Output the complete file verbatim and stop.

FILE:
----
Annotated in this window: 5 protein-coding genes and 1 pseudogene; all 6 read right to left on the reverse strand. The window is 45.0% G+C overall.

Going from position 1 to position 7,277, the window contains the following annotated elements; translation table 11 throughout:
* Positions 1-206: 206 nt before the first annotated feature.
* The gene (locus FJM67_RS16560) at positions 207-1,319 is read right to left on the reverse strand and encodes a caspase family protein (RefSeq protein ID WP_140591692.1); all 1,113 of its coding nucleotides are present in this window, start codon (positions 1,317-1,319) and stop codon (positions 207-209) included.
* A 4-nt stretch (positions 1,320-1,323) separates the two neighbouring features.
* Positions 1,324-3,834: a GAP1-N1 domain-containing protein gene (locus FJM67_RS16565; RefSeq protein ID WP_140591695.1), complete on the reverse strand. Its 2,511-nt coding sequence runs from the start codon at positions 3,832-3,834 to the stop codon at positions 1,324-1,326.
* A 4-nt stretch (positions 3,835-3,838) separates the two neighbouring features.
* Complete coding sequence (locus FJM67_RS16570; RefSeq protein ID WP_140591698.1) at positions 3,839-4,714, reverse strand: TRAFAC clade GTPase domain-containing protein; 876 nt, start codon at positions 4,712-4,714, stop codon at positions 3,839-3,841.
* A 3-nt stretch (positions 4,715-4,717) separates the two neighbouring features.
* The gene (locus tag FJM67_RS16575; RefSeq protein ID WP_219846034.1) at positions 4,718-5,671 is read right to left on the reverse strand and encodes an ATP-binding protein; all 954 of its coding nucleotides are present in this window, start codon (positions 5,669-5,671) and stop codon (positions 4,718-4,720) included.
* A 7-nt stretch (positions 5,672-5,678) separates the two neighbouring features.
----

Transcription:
Annotated in this window: 5 protein-coding genes and 1 pseudogene; all 6 read right to left on the reverse strand. The window is 45.0% G+C overall.

Going from position 1 to position 7,277, the window contains the following annotated elements; translation table 11 throughout:
* Positions 1-206: 206 nt before the first annotated feature.
* The gene (locus FJM67_RS16560) at positions 207-1,319 is read right to left on the reverse strand and encodes a caspase family protein (RefSeq protein ID WP_140591692.1); all 1,113 of its coding nucleotides are present in this window, start codon (positions 1,317-1,319) and stop codon (positions 207-209) included.
* A 4-nt stretch (positions 1,320-1,323) separates the two neighbouring features.
* Positions 1,324-3,834: a GAP1-N1 domain-containing protein gene (locus FJM67_RS16565; RefSeq protein ID WP_140591695.1), complete on the reverse strand. Its 2,511-nt coding sequence runs from the start codon at positions 3,832-3,834 to the stop codon at positions 1,324-1,326.
* A 4-nt stretch (positions 3,835-3,838) separates the two neighbouring features.
* Complete coding sequence (locus FJM67_RS16570; RefSeq protein ID WP_140591698.1) at positions 3,839-4,714, reverse strand: TRAFAC clade GTPase domain-containing protein; 876 nt, start codon at positions 4,712-4,714, stop codon at positions 3,839-3,841.
* A 3-nt stretch (positions 4,715-4,717) separates the two neighbouring features.
* The gene (locus tag FJM67_RS16575; RefSeq protein ID WP_219846034.1) at positions 4,718-5,671 is read right to left on the reverse strand and encodes an ATP-binding protein; all 954 of its coding nucleotides are present in this window, start codon (positions 5,669-5,671) and stop codon (positions 4,718-4,720) included.
* A 7-nt stretch (positions 5,672-5,678) separates the two neighbouring features.